Pentecost “The Beginning”

Through the apostle Peter the Holy Spirit called the day of Pentecost following the resurrection of Jesus “the beginning” (Acts 11:15).  Obviously it was the beginning of the Christian dispensation or the Church Age, for on that day the Lord established his church in Jerusalem (Act 2).

On the day of Pentecost which was “the beginning” Peter told convicted believers in Christ to repent and be baptized in the name of Christ for the remission of sins and that they would receive the gift of the Holy Spirit (Acts 2:37-38).  Peter did not tell them to look to the thief on the cross and be saved like he was.  Why?  Because it was “the beginning.”  On that day the Gospel of Christ was preached for the first time in the name of Jesus (Luke 24:47).  That is why Peter told those who heard and believed the Gospel to repent and be baptized so that their sins could be forgiven through the precious blood of Christ.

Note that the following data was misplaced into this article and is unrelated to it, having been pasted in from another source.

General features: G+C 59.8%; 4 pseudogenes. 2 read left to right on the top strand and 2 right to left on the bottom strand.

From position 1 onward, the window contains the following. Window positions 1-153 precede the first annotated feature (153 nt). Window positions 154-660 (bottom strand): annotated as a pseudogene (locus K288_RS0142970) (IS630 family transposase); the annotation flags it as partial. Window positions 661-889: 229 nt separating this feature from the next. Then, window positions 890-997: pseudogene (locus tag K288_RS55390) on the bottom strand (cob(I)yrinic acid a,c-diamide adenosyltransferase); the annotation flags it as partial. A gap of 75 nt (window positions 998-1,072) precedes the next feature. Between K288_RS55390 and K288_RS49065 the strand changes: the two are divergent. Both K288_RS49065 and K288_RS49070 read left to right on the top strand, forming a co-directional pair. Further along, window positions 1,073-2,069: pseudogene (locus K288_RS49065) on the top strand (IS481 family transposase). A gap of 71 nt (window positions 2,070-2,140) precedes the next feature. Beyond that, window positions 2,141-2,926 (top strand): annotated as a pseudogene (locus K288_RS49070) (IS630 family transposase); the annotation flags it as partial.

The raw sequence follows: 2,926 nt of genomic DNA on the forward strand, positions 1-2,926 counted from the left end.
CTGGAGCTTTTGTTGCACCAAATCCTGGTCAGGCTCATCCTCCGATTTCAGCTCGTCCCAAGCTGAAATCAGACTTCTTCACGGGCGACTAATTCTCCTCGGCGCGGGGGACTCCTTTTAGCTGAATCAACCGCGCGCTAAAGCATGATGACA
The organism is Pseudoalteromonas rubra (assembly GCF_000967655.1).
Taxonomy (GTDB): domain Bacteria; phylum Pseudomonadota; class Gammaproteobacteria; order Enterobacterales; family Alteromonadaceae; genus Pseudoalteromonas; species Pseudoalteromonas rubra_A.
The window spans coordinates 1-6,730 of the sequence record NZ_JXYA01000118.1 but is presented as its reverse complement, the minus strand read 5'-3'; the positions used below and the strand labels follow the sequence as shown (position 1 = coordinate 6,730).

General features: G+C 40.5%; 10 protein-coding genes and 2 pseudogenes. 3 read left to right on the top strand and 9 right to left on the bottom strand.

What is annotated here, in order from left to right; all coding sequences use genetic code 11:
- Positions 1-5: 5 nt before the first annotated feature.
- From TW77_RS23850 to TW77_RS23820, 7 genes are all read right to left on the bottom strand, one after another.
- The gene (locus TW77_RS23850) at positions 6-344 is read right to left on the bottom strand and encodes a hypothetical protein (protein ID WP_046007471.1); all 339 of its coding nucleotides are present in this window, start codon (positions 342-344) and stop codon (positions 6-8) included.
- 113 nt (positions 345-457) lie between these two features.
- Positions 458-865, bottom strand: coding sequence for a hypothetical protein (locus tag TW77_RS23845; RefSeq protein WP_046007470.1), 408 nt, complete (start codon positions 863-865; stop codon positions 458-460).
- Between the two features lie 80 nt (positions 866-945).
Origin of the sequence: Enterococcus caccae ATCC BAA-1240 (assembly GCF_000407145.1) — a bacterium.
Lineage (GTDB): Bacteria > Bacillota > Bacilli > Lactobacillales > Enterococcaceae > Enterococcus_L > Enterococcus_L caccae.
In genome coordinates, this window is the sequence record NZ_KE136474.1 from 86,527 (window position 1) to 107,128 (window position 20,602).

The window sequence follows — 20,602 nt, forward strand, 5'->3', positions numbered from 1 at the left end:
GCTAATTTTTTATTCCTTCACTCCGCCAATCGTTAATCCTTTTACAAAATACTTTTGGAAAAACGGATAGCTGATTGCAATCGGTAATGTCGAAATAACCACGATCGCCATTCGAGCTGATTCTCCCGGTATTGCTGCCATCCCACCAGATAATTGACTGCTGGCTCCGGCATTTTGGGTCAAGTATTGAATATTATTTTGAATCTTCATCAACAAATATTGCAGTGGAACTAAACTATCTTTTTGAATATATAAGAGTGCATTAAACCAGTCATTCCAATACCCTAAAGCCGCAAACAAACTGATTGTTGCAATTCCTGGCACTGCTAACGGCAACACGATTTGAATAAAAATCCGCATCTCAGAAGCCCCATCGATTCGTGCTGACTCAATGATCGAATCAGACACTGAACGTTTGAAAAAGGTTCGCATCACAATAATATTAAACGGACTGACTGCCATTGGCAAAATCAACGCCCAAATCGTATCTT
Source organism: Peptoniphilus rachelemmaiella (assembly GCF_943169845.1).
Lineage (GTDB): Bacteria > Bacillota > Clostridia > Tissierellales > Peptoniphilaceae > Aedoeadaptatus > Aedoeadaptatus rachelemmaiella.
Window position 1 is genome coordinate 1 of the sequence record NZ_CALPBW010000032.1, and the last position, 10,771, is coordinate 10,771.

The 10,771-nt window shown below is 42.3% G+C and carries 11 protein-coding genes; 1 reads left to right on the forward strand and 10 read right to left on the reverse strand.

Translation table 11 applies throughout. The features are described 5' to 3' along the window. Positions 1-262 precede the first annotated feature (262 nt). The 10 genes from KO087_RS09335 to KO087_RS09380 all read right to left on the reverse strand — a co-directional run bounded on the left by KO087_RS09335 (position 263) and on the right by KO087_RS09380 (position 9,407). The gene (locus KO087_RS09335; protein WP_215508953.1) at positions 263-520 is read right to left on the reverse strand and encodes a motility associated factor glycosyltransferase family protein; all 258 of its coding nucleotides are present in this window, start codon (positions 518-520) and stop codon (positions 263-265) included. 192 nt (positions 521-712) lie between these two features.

Not A Case Of Conversion For Today

There is not a case of conversion recorded in the Book of Acts where a preacher or anyone else mentioned the penitent thief on the cross, or where anyone was told he could be saved like that thief was saved.  Instead, those who were converted and saved according to Acts all heard the same Gospel and there is abundant evidence they were baptized into Christ in order to receive forgiveness of their sins.

No Christians were told in the many letters or epistles of the New Testament that they had been saved as the thief on the cross was saved.  Instead, many times in these epistles the holy writers made it clear that those Christians whom they addressed had been baptized to be saved through the precious blood of Jesus.

Inspired preachers did not point the lost to a thief on a cross; they pointed them to Christ on a cross!

If you are not a Christian do not be deceived into thinking you can be saved as that thief on that cross was saved.  Instead, please believe in Jesus and repent and be baptized in his name for the remission of sins and you shall receive the gift of the Holy Spirit (Acts 2:38).